This is one of the key questions central bankers face when they gather this week for an annual meeting in Jackson Hole, Wyoming.
What’s going on: The event, which typically includes central bankers from around the world, will be a streamlined affair due to the pandemic. Neither European Central Bank President Christine Lagarde nor Bank of England Governor Andrew Bailey will be in attendance.
At its current rate, the Fed would recover around $ 480 billion in assets between September and December. But the debate has intensified as to whether this is really necessary.
“It’s harder to argue now [that] the Fed must continue with these emergency support measures, “Andrew Hunter, senior US economist at Capital Economics, told me.
On Bridge: Most Fed watchers agree news of Jackson Hole bond purchases is unlikely, although President Jerome Powell’s speech on Friday is being watched closely. Instead, they believe the Fed will officially announce its intention to start cutting bond purchases in September, with the change taking place before 2022. (Although the Delta variant remains a major unknown.)
The Federal Reserve has only launched two large-scale asset purchase programs in its history – one after the 2008 financial crisis and the other in response to the pandemic. It is therefore difficult to determine how the financial markets and the real economy will react.
Some fear that the financial markets are panicking. The memory of the “taper tantrum” of 2013 still looms large, when the Fed’s announcement that it would eventually slow down asset purchases triggered a sharp drop in the bond market.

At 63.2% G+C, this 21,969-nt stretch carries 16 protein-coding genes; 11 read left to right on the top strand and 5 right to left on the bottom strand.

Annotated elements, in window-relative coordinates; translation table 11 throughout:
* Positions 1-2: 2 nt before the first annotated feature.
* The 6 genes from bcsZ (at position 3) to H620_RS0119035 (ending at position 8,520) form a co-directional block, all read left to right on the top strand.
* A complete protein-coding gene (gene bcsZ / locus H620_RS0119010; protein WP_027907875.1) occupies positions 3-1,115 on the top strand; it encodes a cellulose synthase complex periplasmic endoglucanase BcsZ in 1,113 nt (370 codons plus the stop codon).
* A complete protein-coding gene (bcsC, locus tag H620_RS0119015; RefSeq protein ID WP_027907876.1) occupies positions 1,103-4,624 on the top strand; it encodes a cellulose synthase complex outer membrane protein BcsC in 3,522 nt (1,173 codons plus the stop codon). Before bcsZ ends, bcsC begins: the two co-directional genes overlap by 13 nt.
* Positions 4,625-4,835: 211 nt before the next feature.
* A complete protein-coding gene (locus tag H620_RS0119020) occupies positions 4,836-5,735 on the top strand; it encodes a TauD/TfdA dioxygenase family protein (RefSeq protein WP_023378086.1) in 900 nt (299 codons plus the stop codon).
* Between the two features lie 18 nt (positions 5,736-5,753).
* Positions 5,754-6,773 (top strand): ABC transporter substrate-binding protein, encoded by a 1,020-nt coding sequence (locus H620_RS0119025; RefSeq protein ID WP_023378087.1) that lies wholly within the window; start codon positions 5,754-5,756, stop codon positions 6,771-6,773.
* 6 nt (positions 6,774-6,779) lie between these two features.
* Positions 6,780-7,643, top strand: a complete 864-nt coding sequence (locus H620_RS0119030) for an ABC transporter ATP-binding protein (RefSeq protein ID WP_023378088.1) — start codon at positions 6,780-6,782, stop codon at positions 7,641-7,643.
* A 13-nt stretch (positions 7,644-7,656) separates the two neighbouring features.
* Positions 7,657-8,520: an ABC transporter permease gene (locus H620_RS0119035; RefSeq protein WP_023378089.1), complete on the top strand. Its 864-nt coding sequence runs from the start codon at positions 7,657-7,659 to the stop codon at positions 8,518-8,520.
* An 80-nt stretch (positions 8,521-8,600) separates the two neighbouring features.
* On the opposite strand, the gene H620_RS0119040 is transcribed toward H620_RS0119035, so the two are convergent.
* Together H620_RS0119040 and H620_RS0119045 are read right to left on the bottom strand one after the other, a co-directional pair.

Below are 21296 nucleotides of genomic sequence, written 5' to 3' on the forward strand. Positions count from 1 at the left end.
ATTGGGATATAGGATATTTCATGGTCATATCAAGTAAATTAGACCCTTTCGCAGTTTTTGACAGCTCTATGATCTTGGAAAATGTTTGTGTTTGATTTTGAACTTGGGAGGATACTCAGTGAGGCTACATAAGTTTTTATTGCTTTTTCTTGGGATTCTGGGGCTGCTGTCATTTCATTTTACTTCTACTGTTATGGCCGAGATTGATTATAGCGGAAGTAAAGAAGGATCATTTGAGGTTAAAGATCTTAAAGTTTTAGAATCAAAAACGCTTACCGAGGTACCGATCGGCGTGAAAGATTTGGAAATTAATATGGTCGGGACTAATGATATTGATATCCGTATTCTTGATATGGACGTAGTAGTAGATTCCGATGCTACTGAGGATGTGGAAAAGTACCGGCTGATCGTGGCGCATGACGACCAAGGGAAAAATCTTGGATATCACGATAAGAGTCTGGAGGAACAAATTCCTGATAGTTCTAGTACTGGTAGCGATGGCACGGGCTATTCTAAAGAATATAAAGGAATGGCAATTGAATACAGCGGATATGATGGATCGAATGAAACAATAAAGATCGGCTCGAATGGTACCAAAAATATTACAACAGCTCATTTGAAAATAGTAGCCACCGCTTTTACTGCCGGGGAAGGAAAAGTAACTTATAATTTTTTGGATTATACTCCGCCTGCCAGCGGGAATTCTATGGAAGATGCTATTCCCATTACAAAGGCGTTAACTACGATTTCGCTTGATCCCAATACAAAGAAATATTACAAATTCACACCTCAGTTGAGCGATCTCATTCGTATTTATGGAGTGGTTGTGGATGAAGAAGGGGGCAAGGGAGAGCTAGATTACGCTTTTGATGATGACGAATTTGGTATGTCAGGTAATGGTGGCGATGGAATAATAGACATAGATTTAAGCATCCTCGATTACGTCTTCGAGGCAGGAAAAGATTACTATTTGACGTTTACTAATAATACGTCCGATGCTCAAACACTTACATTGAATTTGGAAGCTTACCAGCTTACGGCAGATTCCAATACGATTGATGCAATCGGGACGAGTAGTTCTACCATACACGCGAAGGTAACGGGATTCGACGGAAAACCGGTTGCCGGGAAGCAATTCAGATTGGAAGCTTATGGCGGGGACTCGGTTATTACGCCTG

“There is always a risk of short-term turbulence,” said Randall Kroszner, who served as governor of the Federal Reserve between 2006 and 2009.
But this recovery looks very different from the one that followed the financial crisis, according to Michael Skordeles, senior US macro strategist at Truist Advisory Services.
“In a lot of industries things look very solid,” he said. “This was not the case in 2013.”
Even then, the short-term shock to the markets had little effect on the real economy, Kroszner said. Even if interest rates rise slightly as the Fed changes course, they will likely stay very close to their all-time lows.
The hope is that by starting to step back this year, the Fed can pull back slowly without causing too much uproar.
“Starting earlier allows them to do it even more gradually,” Skordeles said.
For employers, these are the vaccination mandates against worker shortages
At Kevin Smith’s home health care agency in Massachusetts, only 52% of its 400 staff have been vaccinated. He would like to order them all to get shot, but he says he can’t risk a mass exodus.
“It puts you at risk of alienating your staff or even losing them to a competitor,” said Smith, who has run the family business Best of Care since 2013. “No one can afford to do that. This is why any employer in our industry is so reluctant to impose a mandate. ”
Take a step back: Employers are faced with a record number of vacancies and a shortage of candidates. This puts companies that might otherwise consider requiring vaccinations in a difficult position, writes my CNN Business colleague Chris Isidore.
Among unvaccinated workers asked about what they would do if their employer instituted a mandate, 50% said they would quit their jobs, according to a survey in June by health policy think tank KFF.
The problem: A higher inoculation rate is exactly what experts say we need to fight the pandemic, and there is pressure on employers to play a bigger role.
The Equal Employment Opportunity Commission said employers have the right to impose a vaccination warrant as long as there are exceptions for employees with health concerns or legitimate religious objections.
It is not known how many employers are taking this step. A June survey by the Society of Human Resource Management showed that 29% of workers say their employers require vaccines. A Gartner survey at the end of July found that only 9% were doing so.
Even among hospitals, most employers do not have a vaccination mandate. The American Hospital Association said only 2,100 hospitals, or about a third of the nation’s total, need vaccines – and many are in places where state laws or ordinances require them.
“Employers in an environment of labor shortage don’t want to create any barriers to employment, let alone any reason for people to go elsewhere,” said Julia Pollak, chief economist at the job site. ZipRecruiter.
Friday: United States Personal Income and Expenditure Data